January 19, 2024 | The Messenger

US Should Sanction Lebanon’s pro-Iran ‘Resistance TV’

January 19, 2024 | The Messenger

US Should Sanction Lebanon’s pro-Iran ‘Resistance TV’

On December 27, an Israeli missile hit a home in the Southern Lebanese town of Bint Jbeil, killing brothers Ali and Ibrahim Bazzi and Ibrahim’s wife. Within hours, Al Manar, Hezbollah’s official media outlet, published a military portrait of Ali Bazzi, revealing his nom-de-guerre, Qassem, and eulogizing him as a martyr “on the road to Jerusalem.” The three were given a Hezbollah military-style funeral, with their coffins draped in Hezbollah’s yellow flag. But you would not have known that, had you been watching Al Mayadeen, a Beirut-based international news channel — because while Hezbollah’s officialdom exalted the martial qualities of Ali the martyr, Al Mayadeen omitted them, painting the Bazzis as innocent civilian victims of Israel’s wonton brutality.

Unlike Al Manar, the official Hezbollah channel already under U.S. sanctions, Al Mayadeen is ostensibly independent; nevertheless, it is uncannily aligned with Iran’s “resistance” axis — the regional front of Iran’s proxies that Tehran uses to advance its goals — by editorial choice. Al Mayadeen’s coverage regurgitates Hezbollah’s propaganda, and the network seems to see itself as part of a global front fighting against Western arrogance.

Al Mayadeen is the brainchild of Ghassan Bin Jiddo, a Tunisian-born former Al Jazeera anchorman. He established Al Mayadeen in 2012, after leaving Al Jazeera in protest over the Qatari network’s support, at the time, for the Syrian uprising and what he considered to be skewed coverage of the Arab Spring. Bin Jiddo launched Al Mayadeen vowing to support the “resistance,” making Al Mayadeen a competitor to Al Jazeera and Al Arabiya in the Arab media space and an ally to Iran’s “anti-imperialist” global struggle, cheerleading Tehran’s hegemonic ambitions and assorted anti-American authoritarians. 

Within a decade of its launch, Al Mayadeen has become something of a media powerhouse, focused on advancing not just the agendas of Iran, Hezbollah, and Hamas, but also those of other global “anti-imperialist” causes. It broadcasts in Arabic, English, and Spanish. It has a presence on all main social media platforms, with 2 million followers on Twitter and 7.3 million on Facebook, and is available through multiple satellite services. It is not a niche phenomenon. During October 2023, Al Mayadeen’s main website scored 14.1 million unique visits (double its previous month’s traffic), with more than 20% of its visitors from the United States, Canada, and Germany. Its Spanish website gets more than 12 million visitors per month. Its YouTube channel has almost 1.2 million subscribers, with more than 200,000 added just in the last three months, and with 436.5 million videos viewed since it launched.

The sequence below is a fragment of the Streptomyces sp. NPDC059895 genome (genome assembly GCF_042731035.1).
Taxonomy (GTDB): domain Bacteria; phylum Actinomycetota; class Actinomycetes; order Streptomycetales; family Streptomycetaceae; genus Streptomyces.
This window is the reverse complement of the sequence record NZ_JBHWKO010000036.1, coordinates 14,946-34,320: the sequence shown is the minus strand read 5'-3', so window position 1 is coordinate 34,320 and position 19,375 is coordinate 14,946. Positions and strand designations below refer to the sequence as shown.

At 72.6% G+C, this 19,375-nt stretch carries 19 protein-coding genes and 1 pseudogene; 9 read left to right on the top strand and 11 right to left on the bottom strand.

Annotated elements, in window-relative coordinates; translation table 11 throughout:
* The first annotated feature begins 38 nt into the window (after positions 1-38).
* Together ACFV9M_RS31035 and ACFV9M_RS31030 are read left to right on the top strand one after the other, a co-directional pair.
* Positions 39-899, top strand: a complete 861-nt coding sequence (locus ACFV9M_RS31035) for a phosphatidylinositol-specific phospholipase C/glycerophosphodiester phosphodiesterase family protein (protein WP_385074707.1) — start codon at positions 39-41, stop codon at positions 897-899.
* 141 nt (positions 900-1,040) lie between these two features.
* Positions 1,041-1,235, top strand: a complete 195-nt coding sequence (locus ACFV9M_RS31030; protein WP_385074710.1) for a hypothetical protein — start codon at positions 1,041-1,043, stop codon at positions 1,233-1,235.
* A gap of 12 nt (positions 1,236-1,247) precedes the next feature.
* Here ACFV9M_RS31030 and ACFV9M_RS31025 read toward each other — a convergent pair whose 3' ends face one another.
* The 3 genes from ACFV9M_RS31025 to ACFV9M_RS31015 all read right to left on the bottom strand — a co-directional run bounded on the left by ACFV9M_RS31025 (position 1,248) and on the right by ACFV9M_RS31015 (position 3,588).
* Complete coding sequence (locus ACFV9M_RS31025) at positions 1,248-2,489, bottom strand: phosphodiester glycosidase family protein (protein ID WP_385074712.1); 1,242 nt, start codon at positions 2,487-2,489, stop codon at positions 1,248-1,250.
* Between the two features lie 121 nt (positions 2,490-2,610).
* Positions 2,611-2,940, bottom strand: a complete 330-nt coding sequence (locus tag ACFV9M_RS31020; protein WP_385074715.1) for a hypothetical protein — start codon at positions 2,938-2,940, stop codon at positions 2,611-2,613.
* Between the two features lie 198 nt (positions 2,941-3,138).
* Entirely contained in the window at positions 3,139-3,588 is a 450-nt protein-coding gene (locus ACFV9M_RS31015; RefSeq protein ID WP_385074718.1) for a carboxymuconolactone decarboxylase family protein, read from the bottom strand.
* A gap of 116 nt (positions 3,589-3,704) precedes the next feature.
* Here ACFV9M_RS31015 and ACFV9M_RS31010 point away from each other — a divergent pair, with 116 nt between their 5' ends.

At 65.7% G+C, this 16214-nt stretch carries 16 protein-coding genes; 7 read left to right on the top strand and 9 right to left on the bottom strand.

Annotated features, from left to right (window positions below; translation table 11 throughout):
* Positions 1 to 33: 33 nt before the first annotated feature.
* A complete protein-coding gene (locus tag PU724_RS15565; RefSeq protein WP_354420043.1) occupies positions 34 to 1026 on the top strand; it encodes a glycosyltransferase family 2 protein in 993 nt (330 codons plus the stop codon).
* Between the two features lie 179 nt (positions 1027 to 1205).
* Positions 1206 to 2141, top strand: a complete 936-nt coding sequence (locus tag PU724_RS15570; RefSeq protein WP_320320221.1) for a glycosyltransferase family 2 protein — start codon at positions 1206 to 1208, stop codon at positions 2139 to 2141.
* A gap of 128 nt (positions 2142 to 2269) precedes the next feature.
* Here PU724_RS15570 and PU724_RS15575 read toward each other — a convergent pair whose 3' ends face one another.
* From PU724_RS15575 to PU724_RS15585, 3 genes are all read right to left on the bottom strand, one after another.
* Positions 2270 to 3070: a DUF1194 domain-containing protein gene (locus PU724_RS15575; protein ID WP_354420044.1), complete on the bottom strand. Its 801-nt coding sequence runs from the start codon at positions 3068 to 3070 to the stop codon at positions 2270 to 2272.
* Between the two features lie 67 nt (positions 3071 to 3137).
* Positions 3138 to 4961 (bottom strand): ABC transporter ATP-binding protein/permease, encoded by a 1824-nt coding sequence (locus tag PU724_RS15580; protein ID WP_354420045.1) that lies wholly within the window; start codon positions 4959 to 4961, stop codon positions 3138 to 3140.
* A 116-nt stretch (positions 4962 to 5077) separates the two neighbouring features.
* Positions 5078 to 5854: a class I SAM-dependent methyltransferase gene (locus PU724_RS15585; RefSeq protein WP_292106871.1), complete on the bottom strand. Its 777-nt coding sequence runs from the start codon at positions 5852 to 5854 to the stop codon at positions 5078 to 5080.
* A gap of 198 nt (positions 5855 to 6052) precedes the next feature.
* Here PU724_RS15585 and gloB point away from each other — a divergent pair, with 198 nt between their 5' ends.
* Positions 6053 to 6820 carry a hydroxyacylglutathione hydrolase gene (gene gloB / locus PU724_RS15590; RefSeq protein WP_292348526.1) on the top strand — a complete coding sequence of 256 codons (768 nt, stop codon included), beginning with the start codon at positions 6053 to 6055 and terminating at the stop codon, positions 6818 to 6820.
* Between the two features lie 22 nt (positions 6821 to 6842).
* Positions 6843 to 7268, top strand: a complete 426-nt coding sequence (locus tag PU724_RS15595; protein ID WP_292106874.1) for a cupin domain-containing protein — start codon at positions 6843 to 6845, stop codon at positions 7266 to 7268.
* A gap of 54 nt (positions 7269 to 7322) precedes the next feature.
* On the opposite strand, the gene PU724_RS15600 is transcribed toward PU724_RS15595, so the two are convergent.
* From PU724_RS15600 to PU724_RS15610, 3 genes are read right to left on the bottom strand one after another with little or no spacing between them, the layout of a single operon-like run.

To boost the station’s global reach and transcend merely regional struggles, Bin Jiddo has actively pursued joint ventures with other “revolutionary,” “anti-imperialist” outlets. Al Mayadeen actively cooperates in content sharing with TeleSur, the Venezuelan Castro-Chavista TV network. It also hosts opinion, news, and analysis produced by authors and correspondents from other sister networks of the “resistance” axis, including Russia’s state propaganda channel, RT.

Ostensibly, this is a private, independent, global news network. Yet there is no escaping that its editorial line is aligned with Iran, the “resistance” axis, and their allies and authoritarian fellow travelers, such as Cuba, Nicaragua, Russia, and Venezuela.

Further, we must consider Ben Jiddo’s closeness to Hezbollah and its leader, whom Ben Jiddo has frequently interviewed over the years — ever since Bin Jiddo became Al Jazeera’s chief of station in Beirut (after having served as Al Jazeera’s correspondent in Tehran).

Corporate records show Bin Jiddo, his Iranian wife, and his son are the network’s shareholders. But all data I’ve seen suggest a potential Iranian influence operation, for which Bin Jiddo — with his avowed loyalty to the “resistance axis” but not enough capital to fund a global media operation — is the front man.